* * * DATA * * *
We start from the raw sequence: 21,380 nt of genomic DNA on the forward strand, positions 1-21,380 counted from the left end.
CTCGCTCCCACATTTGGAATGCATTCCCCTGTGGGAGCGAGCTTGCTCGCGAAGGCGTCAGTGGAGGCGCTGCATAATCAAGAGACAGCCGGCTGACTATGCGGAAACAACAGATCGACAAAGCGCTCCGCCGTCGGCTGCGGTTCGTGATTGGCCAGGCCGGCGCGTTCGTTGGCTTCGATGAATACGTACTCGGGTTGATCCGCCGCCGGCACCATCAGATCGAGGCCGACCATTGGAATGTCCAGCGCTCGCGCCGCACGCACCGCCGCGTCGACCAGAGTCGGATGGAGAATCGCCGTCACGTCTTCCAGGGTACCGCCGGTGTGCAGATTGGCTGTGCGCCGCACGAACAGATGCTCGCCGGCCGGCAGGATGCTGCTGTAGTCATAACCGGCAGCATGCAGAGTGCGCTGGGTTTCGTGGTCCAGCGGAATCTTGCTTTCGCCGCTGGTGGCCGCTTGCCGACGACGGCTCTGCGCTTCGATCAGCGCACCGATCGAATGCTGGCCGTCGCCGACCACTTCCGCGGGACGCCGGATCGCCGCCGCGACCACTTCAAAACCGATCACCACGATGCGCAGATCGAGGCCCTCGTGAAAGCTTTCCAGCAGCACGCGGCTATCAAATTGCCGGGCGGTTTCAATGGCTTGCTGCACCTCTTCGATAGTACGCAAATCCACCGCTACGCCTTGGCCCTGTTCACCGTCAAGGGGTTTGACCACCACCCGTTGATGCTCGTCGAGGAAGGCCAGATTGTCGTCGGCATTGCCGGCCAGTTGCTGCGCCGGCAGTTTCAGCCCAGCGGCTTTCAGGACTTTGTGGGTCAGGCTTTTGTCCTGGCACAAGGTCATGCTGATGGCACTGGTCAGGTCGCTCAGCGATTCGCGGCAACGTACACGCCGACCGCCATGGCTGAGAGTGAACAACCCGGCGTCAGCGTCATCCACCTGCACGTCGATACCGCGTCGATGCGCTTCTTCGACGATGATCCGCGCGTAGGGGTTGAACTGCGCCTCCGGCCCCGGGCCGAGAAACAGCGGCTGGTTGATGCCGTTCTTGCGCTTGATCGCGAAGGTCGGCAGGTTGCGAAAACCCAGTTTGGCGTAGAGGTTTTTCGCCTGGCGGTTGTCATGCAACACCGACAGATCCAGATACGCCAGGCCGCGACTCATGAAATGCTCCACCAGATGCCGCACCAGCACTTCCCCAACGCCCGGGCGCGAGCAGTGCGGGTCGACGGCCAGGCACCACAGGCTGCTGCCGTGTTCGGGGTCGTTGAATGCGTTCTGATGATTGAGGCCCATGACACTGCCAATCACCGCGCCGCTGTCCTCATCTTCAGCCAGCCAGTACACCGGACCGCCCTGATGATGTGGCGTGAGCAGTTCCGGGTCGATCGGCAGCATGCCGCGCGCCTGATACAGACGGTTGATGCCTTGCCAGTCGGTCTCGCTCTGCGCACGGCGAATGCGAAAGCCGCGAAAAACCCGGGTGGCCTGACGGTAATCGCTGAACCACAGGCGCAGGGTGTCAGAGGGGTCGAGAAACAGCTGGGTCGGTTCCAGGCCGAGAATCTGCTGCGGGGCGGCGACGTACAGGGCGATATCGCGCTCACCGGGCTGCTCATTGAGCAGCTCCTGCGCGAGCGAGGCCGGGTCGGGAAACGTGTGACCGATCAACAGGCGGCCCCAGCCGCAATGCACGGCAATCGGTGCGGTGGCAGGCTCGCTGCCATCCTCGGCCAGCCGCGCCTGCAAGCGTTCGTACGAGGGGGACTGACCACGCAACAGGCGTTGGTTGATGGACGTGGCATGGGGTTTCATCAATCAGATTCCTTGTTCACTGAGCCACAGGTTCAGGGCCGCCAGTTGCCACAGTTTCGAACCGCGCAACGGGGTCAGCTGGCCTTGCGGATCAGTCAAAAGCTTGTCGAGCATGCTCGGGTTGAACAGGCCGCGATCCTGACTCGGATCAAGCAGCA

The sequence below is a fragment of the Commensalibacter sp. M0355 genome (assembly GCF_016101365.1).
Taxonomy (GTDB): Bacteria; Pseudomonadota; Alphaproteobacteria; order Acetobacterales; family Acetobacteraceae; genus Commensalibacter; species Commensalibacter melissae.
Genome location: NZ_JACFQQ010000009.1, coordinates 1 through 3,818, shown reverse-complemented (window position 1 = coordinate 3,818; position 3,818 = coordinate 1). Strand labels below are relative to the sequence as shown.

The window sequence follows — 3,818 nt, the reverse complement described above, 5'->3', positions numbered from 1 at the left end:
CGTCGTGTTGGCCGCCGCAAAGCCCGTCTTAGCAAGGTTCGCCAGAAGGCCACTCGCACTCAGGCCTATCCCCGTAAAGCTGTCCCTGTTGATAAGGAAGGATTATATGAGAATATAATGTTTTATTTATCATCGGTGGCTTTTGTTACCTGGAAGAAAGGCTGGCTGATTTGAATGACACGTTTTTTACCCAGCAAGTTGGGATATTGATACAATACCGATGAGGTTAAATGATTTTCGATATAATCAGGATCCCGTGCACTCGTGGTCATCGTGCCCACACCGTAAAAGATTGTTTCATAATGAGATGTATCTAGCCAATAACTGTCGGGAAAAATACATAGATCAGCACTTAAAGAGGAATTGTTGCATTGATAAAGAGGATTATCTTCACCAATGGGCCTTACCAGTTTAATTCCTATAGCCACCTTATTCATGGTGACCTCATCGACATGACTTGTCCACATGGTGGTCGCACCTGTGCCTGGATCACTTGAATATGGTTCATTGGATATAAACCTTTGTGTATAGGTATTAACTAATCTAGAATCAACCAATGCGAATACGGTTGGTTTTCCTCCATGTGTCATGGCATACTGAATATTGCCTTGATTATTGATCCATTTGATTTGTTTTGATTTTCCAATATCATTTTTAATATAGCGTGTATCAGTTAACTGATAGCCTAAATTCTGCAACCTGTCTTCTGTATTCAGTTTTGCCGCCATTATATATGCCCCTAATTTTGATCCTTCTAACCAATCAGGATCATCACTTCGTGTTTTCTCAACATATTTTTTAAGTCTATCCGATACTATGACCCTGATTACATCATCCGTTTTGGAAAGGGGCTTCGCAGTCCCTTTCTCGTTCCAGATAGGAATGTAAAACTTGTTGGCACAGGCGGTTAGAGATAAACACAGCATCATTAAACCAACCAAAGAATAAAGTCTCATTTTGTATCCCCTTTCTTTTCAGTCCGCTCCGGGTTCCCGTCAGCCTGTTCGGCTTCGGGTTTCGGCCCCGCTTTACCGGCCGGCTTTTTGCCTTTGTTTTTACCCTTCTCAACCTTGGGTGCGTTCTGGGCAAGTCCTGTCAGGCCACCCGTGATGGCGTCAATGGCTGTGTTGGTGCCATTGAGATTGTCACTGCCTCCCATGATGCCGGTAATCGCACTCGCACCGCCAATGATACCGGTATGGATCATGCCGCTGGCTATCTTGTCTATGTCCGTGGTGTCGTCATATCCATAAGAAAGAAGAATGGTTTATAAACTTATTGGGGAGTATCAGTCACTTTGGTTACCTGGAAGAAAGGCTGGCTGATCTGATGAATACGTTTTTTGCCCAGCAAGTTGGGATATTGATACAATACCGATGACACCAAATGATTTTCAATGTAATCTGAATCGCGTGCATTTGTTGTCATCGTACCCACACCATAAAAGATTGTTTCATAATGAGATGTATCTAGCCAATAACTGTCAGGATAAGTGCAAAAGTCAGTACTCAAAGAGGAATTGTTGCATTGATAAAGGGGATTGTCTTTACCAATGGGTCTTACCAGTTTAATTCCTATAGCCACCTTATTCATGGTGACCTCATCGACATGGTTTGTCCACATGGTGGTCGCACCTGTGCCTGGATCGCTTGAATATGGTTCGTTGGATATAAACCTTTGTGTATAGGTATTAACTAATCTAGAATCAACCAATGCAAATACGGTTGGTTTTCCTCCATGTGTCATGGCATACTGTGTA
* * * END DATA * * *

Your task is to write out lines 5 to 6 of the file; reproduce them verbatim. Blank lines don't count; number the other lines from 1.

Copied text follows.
Genome location: NZ_JACFQQ010000009.1, coordinates 1 through 3,818, shown reverse-complemented (window position 1 = coordinate 3,818; position 3,818 = coordinate 1). Strand labels below are relative to the sequence as shown.

The window sequence follows — 3,818 nt, the reverse complement described above, 5'->3', positions numbered from 1 at the left end: